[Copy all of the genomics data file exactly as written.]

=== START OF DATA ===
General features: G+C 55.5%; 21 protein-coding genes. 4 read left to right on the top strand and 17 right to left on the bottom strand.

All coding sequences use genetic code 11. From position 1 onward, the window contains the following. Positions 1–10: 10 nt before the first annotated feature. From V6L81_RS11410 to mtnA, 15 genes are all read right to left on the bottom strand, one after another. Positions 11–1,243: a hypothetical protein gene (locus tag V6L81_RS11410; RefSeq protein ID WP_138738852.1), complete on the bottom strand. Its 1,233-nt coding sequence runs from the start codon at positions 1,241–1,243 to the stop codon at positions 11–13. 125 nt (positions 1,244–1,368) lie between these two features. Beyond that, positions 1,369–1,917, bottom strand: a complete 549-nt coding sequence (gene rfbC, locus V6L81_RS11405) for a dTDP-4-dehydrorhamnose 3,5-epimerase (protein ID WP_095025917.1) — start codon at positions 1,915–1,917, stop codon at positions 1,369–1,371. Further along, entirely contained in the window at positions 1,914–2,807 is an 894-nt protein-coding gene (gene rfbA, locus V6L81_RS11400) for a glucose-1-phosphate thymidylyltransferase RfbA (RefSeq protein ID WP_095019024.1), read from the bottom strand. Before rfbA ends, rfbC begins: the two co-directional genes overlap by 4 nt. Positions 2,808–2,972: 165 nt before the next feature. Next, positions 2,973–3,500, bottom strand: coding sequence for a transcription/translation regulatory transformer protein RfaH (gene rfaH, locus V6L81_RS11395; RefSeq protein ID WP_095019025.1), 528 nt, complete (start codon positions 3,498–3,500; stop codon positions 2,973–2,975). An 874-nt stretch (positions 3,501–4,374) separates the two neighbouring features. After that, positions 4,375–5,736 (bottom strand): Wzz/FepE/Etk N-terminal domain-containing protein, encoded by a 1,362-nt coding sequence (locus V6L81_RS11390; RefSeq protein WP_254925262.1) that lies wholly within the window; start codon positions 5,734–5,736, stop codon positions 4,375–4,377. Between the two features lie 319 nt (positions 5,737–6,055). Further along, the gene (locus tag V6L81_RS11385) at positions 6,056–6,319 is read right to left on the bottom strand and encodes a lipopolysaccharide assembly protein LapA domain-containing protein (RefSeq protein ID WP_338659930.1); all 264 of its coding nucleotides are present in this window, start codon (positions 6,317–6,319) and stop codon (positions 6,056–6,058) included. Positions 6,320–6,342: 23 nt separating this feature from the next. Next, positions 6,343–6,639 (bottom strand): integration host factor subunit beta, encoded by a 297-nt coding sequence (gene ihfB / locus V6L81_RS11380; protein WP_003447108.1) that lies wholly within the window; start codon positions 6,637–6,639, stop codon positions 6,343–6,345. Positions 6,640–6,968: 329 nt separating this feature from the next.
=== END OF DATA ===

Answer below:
General features: G+C 55.5%; 21 protein-coding genes. 4 read left to right on the top strand and 17 right to left on the bottom strand.

All coding sequences use genetic code 11. From position 1 onward, the window contains the following. Positions 1–10: 10 nt before the first annotated feature. From V6L81_RS11410 to mtnA, 15 genes are all read right to left on the bottom strand, one after another. Positions 11–1,243: a hypothetical protein gene (locus tag V6L81_RS11410; RefSeq protein ID WP_138738852.1), complete on the bottom strand. Its 1,233-nt coding sequence runs from the start codon at positions 1,241–1,243 to the stop codon at positions 11–13. 125 nt (positions 1,244–1,368) lie between these two features. Beyond that, positions 1,369–1,917, bottom strand: a complete 549-nt coding sequence (gene rfbC, locus V6L81_RS11405) for a dTDP-4-dehydrorhamnose 3,5-epimerase (protein ID WP_095025917.1) — start codon at positions 1,915–1,917, stop codon at positions 1,369–1,371. Further along, entirely contained in the window at positions 1,914–2,807 is an 894-nt protein-coding gene (gene rfbA, locus V6L81_RS11400) for a glucose-1-phosphate thymidylyltransferase RfbA (RefSeq protein ID WP_095019024.1), read from the bottom strand. Before rfbA ends, rfbC begins: the two co-directional genes overlap by 4 nt. Positions 2,808–2,972: 165 nt before the next feature. Next, positions 2,973–3,500, bottom strand: coding sequence for a transcription/translation regulatory transformer protein RfaH (gene rfaH, locus V6L81_RS11395; RefSeq protein ID WP_095019025.1), 528 nt, complete (start codon positions 3,498–3,500; stop codon positions 2,973–2,975). An 874-nt stretch (positions 3,501–4,374) separates the two neighbouring features. After that, positions 4,375–5,736 (bottom strand): Wzz/FepE/Etk N-terminal domain-containing protein, encoded by a 1,362-nt coding sequence (locus V6L81_RS11390; RefSeq protein WP_254925262.1) that lies wholly within the window; start codon positions 5,734–5,736, stop codon positions 4,375–4,377. Between the two features lie 319 nt (positions 5,737–6,055). Further along, the gene (locus tag V6L81_RS11385) at positions 6,056–6,319 is read right to left on the bottom strand and encodes a lipopolysaccharide assembly protein LapA domain-containing protein (RefSeq protein ID WP_338659930.1); all 264 of its coding nucleotides are present in this window, start codon (positions 6,317–6,319) and stop codon (positions 6,056–6,058) included. Positions 6,320–6,342: 23 nt separating this feature from the next. Next, positions 6,343–6,639 (bottom strand): integration host factor subunit beta, encoded by a 297-nt coding sequence (gene ihfB / locus V6L81_RS11380; protein WP_003447108.1) that lies wholly within the window; start codon positions 6,637–6,639, stop codon positions 6,343–6,345. Positions 6,640–6,968: 329 nt separating this feature from the next.